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19 October 2016 18:02:06 |Agri Safety,News,Rural Life

More equestrian equipment stolen in North Yorkshire as police step up campaign

Police have issued a warning to horse owners about a recent spate of thefts in North Yorkshire

Police have issued a warning to horse owners about a recent spate of thefts in North Yorkshire

Police are continuing to urge horse owners to take immediate precautions to secure their tack, after a further theft in North Yorkshire.
Sometime overnight between 9pm on Sunday 16 October and 7am the following day, three properties were broken into on Main Street and Back Lane, Alne, near Easingwold, and horse tack and power tools stolen.
Anyone who saw anything suspicious or has any information that could assist police with the investigation should dial 101 and quote reference number 12160188664.
In the previous few weeks, a number of equestrian items have been stolen from premises in North Yorkshire - including saddles, girths, bridles, breastplates and numnahs - particularly in the southern area of the borough of Harrogate.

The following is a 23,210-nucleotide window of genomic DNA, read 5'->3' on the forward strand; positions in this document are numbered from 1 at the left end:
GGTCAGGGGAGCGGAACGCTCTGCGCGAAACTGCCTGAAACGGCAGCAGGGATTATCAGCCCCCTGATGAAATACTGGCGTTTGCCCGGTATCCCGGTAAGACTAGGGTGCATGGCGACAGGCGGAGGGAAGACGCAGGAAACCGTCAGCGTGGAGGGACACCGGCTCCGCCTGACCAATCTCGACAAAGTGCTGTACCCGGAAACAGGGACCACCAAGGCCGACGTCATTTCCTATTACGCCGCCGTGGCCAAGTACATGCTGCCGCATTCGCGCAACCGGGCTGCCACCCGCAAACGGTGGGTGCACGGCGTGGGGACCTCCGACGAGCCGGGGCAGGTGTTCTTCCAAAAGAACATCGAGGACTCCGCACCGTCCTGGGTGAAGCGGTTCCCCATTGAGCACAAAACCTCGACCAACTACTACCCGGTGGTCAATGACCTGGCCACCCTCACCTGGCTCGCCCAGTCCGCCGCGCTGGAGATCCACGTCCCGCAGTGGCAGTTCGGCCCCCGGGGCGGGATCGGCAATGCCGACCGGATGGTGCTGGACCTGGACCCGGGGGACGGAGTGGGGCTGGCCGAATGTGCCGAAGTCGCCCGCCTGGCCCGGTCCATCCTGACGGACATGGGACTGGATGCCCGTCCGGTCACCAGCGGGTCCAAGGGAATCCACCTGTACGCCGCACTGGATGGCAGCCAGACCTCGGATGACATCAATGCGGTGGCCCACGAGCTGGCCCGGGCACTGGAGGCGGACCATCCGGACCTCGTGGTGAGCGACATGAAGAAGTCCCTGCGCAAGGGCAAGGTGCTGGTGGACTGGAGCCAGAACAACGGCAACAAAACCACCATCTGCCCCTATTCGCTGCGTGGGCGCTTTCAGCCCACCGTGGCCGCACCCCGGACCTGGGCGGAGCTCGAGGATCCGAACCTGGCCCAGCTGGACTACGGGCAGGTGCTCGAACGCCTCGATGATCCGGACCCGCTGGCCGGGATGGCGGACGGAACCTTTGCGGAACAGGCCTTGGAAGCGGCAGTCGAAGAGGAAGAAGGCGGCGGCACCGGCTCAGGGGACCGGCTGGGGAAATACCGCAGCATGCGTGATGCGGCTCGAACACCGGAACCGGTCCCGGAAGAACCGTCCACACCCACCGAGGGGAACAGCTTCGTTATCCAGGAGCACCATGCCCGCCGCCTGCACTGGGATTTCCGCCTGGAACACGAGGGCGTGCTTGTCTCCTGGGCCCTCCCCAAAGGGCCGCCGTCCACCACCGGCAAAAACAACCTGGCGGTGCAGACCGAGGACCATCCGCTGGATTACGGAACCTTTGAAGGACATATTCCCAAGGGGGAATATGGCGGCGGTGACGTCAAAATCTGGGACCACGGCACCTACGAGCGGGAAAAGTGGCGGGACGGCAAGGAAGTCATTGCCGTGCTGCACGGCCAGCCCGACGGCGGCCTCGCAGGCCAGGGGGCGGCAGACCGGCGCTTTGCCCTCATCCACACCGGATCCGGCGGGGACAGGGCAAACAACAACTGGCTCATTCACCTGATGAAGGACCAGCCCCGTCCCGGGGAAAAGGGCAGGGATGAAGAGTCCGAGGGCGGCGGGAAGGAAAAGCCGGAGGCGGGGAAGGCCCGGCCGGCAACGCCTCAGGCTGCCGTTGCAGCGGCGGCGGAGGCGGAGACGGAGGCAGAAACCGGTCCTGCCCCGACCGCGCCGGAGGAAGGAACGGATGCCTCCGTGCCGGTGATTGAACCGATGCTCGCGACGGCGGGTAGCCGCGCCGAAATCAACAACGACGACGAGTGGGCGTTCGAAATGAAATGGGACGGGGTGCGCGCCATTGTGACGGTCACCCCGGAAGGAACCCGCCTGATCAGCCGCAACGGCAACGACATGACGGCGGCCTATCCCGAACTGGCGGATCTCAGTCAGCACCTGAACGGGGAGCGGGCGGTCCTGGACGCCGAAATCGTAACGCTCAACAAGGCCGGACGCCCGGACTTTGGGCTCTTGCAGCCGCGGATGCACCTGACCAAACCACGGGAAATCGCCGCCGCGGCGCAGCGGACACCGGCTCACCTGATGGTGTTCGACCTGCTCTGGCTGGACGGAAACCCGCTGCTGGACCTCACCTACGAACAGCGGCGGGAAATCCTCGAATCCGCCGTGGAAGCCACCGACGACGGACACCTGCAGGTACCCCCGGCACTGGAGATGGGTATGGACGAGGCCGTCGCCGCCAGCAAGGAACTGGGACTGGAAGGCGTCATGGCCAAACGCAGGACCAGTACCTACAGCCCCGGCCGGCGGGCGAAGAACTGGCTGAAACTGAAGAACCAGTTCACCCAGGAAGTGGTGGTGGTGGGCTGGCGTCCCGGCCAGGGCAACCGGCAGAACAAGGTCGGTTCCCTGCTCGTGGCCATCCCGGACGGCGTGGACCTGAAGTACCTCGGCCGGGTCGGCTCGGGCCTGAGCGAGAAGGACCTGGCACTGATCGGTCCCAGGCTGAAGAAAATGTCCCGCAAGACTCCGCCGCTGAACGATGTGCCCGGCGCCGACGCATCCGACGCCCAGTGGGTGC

On Saturday 17 September, a large amount of tack was stolen from a tack room near Little Ribston.
Overnight on 21/22 September, outbuildings near Kirkby Overblow were targeted, and a number of items, including tack, were stolen.
Overnight on 27/28 September, stables near Tockwith were targeted, and small items stolen. The same night, stables near Askham Richard were broken into, with damage caused and a generator stolen.
On Monday 10 October, two saddles were taken in a burglary at North Deighton.
Serial numbers and registered properties
PC David Mackay, of North Yorkshire Police’s Rural Taskforce, said: “In light of these incidents, I am urging horse owners to take immediate steps to ensure tack is protected from thieves.
“Make sure you have a record of any serial numbers, register your property, and be vigilant – report any suspicious activity to the police.
“If someone offers you second-hand tack for sale, and it seems too good to be true, consider that you might be buying stolen property. Check serial numbers, and if in doubt, ask the person for proof of ownership.”
PC Hannah McPeake, who co-ordinates the Horsewatch scheme, said: “Preventing crime and deterring criminals is very important, and we are encouraging all equestrian businesses and horse owners to check their yard security and think carefully about how to protect their property.”


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